Thinking of shooting your own promotional video for your business?
I applaud you for taking the step into video marketing! You are keeping up with current marketing trends and that’s stellar! 81% of businesses already use video marketing and that number is growing every year.
Video marketing isn’t just for B2C businesses.
59% of executives say they would rather watch a video than read text.
There was a time in the not-too-distant past when video production was a costly, highly specialized process. However, you don’t have to be a large company with a massive budget to get started with video. Small business marketing is getting more and more access to video marketing tools to create their own professional-quality promotional videos.
Today, if you have a smartphone then chances are you own a sophisticated, high-quality video recording/editing/distribution device. It’s the future, after all. Small businesses can record, edit, produce, and distribute inexpensive promotional videos without ever contacting a full-scale production facility. So, is video production for business really as easy as all that these days? Can you really get a quality promotional video for your business without experience or putting a lot of work in? What does it actually take? Well, here are 25+ steps to making a promotional video for your small business.
1. Practice, Practice, Practice
We know that so many of the videos online look off-the-cuff and spontaneous, but that is far from the truth! Trust us if they look good and are getting results, they are well scripted and shot, which takes planning, and….you got it, practice! The more time you spend looking through the lens (or at the screen), the better you’ll be at visualizing your shot before you shoot.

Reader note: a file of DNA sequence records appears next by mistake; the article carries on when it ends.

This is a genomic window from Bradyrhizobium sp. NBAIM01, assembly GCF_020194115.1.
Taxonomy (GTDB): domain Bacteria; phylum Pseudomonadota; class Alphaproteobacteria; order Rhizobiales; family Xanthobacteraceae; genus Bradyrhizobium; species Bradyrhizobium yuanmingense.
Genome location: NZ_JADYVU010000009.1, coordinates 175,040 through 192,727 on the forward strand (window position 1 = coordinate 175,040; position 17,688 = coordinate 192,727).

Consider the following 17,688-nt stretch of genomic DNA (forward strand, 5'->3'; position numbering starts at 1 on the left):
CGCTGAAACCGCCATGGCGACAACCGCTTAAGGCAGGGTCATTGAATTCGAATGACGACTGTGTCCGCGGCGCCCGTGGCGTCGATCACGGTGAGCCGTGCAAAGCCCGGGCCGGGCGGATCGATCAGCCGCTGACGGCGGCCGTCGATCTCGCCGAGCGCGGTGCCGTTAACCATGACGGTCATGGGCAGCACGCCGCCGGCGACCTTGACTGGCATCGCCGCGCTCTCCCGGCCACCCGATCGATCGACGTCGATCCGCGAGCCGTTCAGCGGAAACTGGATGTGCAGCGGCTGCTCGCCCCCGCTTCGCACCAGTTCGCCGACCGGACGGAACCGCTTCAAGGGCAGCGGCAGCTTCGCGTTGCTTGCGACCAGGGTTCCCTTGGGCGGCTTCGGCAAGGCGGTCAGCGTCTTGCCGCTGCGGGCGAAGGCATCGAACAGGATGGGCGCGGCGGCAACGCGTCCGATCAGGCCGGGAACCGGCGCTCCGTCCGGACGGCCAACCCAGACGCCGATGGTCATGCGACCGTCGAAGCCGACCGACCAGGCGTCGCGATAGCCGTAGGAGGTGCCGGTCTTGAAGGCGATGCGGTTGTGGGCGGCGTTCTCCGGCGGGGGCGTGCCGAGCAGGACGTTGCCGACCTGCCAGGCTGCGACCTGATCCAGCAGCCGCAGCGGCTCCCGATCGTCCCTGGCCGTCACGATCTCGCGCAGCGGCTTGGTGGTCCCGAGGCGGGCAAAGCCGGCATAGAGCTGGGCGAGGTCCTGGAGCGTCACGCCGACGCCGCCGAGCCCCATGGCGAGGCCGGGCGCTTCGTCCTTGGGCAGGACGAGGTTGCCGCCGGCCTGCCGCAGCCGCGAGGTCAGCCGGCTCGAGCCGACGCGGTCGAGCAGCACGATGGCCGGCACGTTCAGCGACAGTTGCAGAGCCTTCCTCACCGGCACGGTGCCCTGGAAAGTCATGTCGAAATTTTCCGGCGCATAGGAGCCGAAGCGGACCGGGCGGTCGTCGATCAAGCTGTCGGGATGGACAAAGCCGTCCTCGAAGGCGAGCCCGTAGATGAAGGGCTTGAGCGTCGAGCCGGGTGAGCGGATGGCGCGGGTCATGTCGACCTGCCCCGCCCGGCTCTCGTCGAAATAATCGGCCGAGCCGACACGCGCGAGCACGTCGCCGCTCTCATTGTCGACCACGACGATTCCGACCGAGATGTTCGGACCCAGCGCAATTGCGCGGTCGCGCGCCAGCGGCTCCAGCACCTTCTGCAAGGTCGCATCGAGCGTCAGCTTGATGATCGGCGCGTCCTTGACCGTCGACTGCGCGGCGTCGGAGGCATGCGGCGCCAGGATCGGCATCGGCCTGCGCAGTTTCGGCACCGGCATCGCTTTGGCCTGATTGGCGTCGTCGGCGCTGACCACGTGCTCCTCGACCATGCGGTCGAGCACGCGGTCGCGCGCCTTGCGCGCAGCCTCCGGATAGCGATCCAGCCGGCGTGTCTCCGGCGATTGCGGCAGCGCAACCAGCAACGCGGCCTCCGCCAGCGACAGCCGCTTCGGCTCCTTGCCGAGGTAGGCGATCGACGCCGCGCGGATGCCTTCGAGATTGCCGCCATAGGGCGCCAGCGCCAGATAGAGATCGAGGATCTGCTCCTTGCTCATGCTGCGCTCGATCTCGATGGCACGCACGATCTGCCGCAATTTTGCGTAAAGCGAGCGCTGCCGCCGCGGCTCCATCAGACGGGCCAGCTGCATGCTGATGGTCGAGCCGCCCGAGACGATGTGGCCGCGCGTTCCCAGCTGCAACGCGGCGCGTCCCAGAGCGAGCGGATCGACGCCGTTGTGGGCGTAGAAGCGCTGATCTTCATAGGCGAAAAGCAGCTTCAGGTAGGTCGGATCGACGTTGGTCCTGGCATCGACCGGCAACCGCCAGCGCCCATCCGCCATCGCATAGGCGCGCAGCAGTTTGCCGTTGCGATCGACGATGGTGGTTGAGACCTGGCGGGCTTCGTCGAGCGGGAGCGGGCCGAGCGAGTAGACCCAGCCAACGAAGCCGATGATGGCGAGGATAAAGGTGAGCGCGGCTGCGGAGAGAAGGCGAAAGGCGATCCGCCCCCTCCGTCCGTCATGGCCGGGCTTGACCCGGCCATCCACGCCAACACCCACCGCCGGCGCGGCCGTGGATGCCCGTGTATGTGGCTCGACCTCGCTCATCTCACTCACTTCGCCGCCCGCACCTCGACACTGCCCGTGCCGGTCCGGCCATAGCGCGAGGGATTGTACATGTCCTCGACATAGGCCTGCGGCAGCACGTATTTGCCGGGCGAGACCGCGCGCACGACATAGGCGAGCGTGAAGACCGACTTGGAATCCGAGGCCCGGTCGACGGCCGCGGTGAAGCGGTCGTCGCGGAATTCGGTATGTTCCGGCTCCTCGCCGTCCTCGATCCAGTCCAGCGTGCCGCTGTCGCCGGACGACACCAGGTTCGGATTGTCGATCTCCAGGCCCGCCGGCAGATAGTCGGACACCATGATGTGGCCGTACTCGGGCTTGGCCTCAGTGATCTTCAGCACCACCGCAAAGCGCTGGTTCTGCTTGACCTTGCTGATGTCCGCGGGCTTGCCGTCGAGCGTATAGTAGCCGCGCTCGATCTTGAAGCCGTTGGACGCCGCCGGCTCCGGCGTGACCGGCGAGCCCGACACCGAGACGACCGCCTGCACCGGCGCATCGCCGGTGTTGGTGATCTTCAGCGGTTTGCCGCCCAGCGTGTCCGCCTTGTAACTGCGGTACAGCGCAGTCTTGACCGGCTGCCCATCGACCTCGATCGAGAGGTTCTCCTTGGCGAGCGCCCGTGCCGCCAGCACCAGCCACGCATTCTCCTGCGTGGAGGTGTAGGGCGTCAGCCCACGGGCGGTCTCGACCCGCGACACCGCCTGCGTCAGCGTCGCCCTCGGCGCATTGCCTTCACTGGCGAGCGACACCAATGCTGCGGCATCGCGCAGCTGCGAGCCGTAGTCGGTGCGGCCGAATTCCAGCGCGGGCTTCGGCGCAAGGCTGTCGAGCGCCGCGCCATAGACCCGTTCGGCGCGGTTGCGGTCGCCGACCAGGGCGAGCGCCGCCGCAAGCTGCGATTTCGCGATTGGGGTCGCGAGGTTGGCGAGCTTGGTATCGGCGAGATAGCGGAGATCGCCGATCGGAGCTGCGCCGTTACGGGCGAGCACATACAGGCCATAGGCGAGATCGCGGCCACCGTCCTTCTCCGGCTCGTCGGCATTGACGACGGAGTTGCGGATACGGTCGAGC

2. Set a goal
Know what the goal of your promotional video is before you set out making it. This will help you make script, tone, and directional decisions. Some promo video goals are:
- Educate the audience
- Drive sales
- Increase audience engagement
- Call to action
3. Plan your direction
Next, consider how you want to direct your video. When I say “director,” many people immediately go to the Hollywood film directors and think they don’t need a director. Of course, you can be your own director, but you still need direction. Decide how your video will tell the story. There are many different directions to employ, and you can combine them, as well.
4. Create a script
That’s right – put pen to paper (or thumbs to Notes) and get writing. Many people don’t think writing a script beforehand is necessary. They know the product, the goal, the tone, etc., and think they can wing it and get by. However, think about (or even go watch) an ad you really like. How long is it? Likely 30-60 seconds long. Now record yourself improvising your promo video. How long was it? 3 minutes? Longer? Were there many ‘ums’ and ‘ya knows?’ Writing a script helps you clarify your message and wording so that you can fit the whole story in a tight timeframe without the audience losing interest.